Backups remain the poor step-child of computing. Nobody does them, and so every day countless valuable data is lost to computer crashes or accidental fumble-fingering on the keyboard. Reading Scott's essay, you can see why nobody does their backups properly: it's a lot of work!
My parents are more dedicated to their backup strategy than most people I know; they have decades of digital photography, genealogy, writing, and other treasures on their computers. But still, even though they know the importance of backups and do the best they can, it's hard work. It requires constant attention and discipline to ensure that you have complete, verified, and reliable backups.
Like Scott, we've switched to using multiple spare external hard drives as the basic backup technique; online cloud backup tools seem nice, but just aren't up to the task of backing up hundreds of gigabytes. We let one run on our somewhat sizable machine, and after days it was still reporting less than 5% complete. The far simpler technique is to periodically hook up an external drive, copy everything to it (overnight), and then label that drive with an index card and store it someplace far away for safekeeping.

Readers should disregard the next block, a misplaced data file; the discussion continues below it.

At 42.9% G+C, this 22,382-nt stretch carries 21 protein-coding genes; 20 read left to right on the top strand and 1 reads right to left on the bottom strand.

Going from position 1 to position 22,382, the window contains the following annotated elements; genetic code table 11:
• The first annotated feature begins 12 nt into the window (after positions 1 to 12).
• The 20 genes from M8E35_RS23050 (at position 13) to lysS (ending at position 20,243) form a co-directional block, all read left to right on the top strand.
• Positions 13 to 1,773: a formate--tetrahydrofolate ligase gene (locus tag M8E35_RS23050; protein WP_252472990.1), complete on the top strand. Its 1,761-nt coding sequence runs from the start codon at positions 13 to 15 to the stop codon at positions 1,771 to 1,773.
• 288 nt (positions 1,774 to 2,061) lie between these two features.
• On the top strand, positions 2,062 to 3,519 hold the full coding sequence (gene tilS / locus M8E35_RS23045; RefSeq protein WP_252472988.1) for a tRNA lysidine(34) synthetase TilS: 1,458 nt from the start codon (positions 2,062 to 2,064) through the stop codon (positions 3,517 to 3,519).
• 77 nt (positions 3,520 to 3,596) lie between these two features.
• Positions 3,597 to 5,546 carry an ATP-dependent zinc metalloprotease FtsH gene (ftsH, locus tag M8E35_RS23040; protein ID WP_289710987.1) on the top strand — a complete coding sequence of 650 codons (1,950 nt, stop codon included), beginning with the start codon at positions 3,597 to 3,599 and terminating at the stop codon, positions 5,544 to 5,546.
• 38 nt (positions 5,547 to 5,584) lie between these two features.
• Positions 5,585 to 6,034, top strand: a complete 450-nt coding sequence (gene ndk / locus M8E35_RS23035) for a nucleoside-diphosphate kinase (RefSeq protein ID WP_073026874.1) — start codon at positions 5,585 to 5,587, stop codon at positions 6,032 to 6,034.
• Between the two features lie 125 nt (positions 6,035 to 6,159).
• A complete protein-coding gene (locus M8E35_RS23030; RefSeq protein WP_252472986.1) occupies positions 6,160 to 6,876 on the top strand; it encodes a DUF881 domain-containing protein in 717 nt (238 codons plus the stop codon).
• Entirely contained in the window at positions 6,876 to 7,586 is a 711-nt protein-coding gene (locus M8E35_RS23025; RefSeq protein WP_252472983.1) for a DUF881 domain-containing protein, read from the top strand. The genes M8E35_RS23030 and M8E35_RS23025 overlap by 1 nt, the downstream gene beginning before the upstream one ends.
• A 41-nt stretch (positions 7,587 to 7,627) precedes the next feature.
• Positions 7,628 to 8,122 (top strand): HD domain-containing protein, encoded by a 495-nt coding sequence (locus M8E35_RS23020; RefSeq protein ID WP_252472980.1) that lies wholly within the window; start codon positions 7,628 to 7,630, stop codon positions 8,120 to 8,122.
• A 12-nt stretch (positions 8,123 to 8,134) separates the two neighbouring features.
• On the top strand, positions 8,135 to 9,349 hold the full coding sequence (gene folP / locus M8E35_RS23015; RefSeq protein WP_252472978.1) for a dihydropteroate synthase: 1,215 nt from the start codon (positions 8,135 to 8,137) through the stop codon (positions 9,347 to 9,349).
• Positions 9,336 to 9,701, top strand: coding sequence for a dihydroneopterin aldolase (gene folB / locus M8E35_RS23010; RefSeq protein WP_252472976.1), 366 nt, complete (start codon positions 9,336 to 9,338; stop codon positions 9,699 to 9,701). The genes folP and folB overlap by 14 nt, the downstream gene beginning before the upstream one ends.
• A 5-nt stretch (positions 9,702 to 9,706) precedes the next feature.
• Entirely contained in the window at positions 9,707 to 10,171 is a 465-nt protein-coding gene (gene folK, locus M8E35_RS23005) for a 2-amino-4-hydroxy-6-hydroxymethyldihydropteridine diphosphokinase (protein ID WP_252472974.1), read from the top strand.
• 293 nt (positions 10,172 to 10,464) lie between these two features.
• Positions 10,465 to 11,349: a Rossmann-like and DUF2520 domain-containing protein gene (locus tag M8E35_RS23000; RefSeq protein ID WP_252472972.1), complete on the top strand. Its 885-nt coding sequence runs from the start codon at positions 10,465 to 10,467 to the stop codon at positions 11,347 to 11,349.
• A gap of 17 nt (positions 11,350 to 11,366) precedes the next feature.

One problem is that those spare external drives age, too, and there's no guarantee that you'll be able to fire one up in case of emergency. Not so very long ago we did a restore from backup, and sadly had to go through three space external drives before we found one we could restore from (and we thanked our stars, since the third one was the last one we had!).
So here's a Labor Day though for those of you sitting around relaxing on this fine morning: take a few minutes and think about your backup strategy. If you haven't got one, make one. And if you've got one: I bet it's time for you to make a new backup!